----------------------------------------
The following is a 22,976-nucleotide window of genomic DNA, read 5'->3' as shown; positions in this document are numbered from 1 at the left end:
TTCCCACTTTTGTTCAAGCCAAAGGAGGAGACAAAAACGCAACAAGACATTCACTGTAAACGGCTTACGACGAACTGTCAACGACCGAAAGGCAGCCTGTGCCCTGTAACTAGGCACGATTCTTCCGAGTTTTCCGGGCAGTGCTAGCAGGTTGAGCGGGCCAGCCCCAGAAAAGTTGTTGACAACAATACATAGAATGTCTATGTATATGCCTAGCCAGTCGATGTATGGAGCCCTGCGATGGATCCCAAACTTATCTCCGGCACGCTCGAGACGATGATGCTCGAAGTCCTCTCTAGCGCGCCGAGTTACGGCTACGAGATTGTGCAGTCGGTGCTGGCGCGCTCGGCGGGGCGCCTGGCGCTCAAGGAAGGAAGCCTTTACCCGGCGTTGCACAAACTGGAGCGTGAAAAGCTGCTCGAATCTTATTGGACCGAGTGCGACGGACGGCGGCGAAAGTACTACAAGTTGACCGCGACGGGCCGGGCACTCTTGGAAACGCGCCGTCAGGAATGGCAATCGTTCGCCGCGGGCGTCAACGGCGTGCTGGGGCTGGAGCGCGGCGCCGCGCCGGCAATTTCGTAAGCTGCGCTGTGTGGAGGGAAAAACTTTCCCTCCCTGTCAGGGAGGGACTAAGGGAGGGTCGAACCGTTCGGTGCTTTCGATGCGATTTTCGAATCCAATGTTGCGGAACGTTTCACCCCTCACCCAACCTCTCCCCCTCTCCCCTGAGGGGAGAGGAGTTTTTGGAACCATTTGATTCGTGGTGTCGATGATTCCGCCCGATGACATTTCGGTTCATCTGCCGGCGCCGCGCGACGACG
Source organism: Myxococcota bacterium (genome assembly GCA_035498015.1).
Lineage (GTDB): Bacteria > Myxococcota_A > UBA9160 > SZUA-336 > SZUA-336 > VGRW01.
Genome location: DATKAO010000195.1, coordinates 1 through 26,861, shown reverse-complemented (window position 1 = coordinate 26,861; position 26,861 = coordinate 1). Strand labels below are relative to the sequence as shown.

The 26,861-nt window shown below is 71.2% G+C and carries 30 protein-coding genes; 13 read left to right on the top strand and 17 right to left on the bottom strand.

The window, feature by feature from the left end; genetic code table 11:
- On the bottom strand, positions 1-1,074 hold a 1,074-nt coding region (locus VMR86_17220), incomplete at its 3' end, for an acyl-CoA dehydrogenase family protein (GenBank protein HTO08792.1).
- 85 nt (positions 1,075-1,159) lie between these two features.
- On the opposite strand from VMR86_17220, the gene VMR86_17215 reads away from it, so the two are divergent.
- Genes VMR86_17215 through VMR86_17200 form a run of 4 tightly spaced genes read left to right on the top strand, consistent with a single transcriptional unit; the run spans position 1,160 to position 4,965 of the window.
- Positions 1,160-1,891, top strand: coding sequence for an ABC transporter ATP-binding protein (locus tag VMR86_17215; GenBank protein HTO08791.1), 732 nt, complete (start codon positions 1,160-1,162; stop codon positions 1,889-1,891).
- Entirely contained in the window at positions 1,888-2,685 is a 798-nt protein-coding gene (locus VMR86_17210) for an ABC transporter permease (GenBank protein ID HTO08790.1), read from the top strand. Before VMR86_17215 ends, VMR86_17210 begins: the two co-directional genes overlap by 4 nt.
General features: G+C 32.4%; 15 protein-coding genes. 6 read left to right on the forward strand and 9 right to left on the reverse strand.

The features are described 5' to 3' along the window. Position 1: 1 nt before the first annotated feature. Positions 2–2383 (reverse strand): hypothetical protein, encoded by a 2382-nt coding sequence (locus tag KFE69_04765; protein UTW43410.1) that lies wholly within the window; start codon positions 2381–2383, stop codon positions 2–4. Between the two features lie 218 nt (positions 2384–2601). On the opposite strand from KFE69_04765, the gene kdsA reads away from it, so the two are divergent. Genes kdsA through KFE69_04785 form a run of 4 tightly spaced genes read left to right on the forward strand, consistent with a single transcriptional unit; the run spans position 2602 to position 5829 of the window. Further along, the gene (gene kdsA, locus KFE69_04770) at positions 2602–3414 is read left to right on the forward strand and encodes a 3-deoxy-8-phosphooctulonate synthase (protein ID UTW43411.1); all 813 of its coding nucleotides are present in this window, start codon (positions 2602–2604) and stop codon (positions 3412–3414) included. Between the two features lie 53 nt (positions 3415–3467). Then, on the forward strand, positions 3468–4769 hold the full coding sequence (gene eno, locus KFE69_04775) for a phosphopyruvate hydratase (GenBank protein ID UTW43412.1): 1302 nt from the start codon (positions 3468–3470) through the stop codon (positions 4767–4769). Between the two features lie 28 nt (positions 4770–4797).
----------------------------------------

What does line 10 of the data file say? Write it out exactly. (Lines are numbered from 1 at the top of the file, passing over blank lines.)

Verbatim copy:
- On the opposite strand from VMR86_17220, the gene VMR86_17215 reads away from it, so the two are divergent.